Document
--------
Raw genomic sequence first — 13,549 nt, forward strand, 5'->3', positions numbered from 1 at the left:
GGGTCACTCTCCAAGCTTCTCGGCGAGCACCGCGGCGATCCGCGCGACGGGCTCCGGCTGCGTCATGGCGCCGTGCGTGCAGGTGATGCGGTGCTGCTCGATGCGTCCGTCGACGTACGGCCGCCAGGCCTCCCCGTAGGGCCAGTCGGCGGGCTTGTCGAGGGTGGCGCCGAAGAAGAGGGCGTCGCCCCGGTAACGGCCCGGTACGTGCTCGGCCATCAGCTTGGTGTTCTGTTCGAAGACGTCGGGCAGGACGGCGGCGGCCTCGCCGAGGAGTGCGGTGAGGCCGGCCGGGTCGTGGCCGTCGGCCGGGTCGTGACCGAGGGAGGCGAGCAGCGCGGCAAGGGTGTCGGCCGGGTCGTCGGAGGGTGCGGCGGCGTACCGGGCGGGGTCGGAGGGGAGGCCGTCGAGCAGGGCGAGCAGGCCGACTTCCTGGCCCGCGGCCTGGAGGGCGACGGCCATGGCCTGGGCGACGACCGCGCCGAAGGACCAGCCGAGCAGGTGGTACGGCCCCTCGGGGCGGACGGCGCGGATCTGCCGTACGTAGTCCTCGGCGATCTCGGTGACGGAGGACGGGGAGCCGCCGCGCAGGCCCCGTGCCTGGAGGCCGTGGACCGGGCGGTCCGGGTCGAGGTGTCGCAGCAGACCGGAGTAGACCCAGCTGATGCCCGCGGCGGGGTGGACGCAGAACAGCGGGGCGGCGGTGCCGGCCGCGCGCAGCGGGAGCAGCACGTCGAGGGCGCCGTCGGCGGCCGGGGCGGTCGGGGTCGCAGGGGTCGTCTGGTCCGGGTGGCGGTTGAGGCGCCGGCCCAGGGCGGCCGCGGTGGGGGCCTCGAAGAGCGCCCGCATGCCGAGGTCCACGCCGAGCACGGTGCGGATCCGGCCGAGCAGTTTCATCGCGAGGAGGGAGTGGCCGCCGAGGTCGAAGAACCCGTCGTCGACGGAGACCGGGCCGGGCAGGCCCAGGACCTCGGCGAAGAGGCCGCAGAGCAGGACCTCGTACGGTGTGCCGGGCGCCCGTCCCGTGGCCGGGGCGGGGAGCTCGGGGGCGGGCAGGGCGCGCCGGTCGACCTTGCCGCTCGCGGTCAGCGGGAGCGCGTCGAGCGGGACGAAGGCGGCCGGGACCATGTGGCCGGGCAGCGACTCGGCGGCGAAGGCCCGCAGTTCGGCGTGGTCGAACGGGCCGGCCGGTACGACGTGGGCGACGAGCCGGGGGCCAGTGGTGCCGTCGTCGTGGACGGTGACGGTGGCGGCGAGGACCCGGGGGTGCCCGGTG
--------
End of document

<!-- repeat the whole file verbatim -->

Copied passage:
Raw genomic sequence first — 13,549 nt, forward strand, 5'->3', positions numbered from 1 at the left:
GGGTCACTCTCCAAGCTTCTCGGCGAGCACCGCGGCGATCCGCGCGACGGGCTCCGGCTGCGTCATGGCGCCGTGCGTGCAGGTGATGCGGTGCTGCTCGATGCGTCCGTCGACGTACGGCCGCCAGGCCTCCCCGTAGGGCCAGTCGGCGGGCTTGTCGAGGGTGGCGCCGAAGAAGAGGGCGTCGCCCCGGTAACGGCCCGGTACGTGCTCGGCCATCAGCTTGGTGTTCTGTTCGAAGACGTCGGGCAGGACGGCGGCGGCCTCGCCGAGGAGTGCGGTGAGGCCGGCCGGGTCGTGGCCGTCGGCCGGGTCGTGACCGAGGGAGGCGAGCAGCGCGGCAAGGGTGTCGGCCGGGTCGTCGGAGGGTGCGGCGGCGTACCGGGCGGGGTCGGAGGGGAGGCCGTCGAGCAGGGCGAGCAGGCCGACTTCCTGGCCCGCGGCCTGGAGGGCGACGGCCATGGCCTGGGCGACGACCGCGCCGAAGGACCAGCCGAGCAGGTGGTACGGCCCCTCGGGGCGGACGGCGCGGATCTGCCGTACGTAGTCCTCGGCGATCTCGGTGACGGAGGACGGGGAGCCGCCGCGCAGGCCCCGTGCCTGGAGGCCGTGGACCGGGCGGTCCGGGTCGAGGTGTCGCAGCAGACCGGAGTAGACCCAGCTGATGCCCGCGGCGGGGTGGACGCAGAACAGCGGGGCGGCGGTGCCGGCCGCGCGCAGCGGGAGCAGCACGTCGAGGGCGCCGTCGGCGGCCGGGGCGGTCGGGGTCGCAGGGGTCGTCTGGTCCGGGTGGCGGTTGAGGCGCCGGCCCAGGGCGGCCGCGGTGGGGGCCTCGAAGAGCGCCCGCATGCCGAGGTCCACGCCGAGCACGGTGCGGATCCGGCCGAGCAGTTTCATCGCGAGGAGGGAGTGGCCGCCGAGGTCGAAGAACCCGTCGTCGACGGAGACCGGGCCGGGCAGGCCCAGGACCTCGGCGAAGAGGCCGCAGAGCAGGACCTCGTACGGTGTGCCGGGCGCCCGTCCCGTGGCCGGGGCGGGGAGCTCGGGGGCGGGCAGGGCGCGCCGGTCGACCTTGCCGCTCGCGGTCAGCGGGAGCGCGTCGAGCGGGACGAAGGCGGCCGGGACCATGTGGCCGGGCAGCGACTCGGCGGCGAAGGCCCGCAGTTCGGCGTGGTCGAACGGGCCGGCCGGTACGACGTGGGCGACGAGCCGGGGGCCAGTGGTGCCGTCGTCGTGGACGGTGACGGTGGCGGCGAGGACCCGGGGGTGCCCGGTG